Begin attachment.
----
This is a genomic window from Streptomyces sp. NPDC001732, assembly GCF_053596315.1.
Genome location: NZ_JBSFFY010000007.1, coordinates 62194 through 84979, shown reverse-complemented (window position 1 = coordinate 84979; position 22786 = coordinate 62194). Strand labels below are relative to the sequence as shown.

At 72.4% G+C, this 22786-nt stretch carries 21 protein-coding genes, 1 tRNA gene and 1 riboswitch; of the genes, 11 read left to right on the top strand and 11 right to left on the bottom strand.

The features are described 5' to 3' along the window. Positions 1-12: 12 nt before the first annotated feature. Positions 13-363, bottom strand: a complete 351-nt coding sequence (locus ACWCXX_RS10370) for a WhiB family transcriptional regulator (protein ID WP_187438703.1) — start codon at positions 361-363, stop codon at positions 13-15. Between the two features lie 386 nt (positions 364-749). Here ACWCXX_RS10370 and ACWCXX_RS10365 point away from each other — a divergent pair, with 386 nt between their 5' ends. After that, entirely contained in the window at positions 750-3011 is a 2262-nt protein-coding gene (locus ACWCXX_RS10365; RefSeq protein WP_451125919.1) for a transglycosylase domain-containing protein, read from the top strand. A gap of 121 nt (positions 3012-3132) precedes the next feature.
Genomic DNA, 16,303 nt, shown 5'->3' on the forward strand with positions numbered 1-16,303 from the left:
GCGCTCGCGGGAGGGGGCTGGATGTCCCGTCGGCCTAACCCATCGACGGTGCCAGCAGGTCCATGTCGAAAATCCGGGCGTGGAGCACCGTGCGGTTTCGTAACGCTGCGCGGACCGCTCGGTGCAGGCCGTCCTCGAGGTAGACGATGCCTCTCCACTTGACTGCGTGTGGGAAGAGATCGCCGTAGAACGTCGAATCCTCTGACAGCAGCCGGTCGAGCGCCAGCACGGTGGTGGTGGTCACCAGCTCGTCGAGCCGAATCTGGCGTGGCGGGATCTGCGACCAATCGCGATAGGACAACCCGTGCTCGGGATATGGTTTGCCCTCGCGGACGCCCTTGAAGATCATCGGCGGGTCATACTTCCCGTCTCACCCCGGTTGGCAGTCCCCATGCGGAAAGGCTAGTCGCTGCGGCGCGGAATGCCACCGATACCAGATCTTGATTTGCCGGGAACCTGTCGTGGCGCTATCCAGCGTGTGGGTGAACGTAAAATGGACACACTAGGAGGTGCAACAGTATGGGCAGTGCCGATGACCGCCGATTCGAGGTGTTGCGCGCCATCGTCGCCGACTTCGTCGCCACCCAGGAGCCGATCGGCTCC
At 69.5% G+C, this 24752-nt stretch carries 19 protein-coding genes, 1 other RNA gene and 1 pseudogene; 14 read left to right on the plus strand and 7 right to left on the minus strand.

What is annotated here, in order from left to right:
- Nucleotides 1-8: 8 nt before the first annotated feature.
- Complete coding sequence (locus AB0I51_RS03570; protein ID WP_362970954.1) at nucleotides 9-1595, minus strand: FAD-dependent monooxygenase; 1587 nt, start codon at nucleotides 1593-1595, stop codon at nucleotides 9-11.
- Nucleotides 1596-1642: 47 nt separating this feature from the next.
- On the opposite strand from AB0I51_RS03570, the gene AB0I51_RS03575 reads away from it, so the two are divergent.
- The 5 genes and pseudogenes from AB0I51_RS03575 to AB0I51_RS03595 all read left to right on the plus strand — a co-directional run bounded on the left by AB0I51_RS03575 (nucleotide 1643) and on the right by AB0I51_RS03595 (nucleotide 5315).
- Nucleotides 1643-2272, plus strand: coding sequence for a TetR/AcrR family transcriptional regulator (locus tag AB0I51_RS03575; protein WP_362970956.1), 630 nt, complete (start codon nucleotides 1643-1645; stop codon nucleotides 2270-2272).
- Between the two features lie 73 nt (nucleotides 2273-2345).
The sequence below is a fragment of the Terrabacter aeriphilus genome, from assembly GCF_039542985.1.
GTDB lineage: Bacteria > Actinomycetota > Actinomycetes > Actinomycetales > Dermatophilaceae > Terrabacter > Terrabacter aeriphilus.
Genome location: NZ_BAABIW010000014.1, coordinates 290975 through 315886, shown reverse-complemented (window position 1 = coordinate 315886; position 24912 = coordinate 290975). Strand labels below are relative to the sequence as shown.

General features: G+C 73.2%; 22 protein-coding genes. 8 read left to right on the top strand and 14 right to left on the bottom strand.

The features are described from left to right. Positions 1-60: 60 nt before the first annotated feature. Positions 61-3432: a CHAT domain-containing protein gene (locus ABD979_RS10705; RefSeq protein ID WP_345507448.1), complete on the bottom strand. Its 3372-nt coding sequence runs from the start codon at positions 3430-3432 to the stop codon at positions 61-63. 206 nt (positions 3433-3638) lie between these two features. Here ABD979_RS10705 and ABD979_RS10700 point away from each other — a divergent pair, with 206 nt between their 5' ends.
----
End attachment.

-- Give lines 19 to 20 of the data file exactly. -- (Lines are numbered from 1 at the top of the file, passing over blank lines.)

General features: G+C 73.2%; 22 protein-coding genes. 8 read left to right on the top strand and 14 right to left on the bottom strand.

The features are described from left to right. Positions 1-60: 60 nt before the first annotated feature. Positions 61-3432: a CHAT domain-containing protein gene (locus ABD979_RS10705; RefSeq protein ID WP_345507448.1), complete on the bottom strand. Its 3372-nt coding sequence runs from the start codon at positions 3430-3432 to the stop codon at positions 61-63. 206 nt (positions 3433-3638) lie between these two features. Here ABD979_RS10705 and ABD979_RS10700 point away from each other — a divergent pair, with 206 nt between their 5' ends.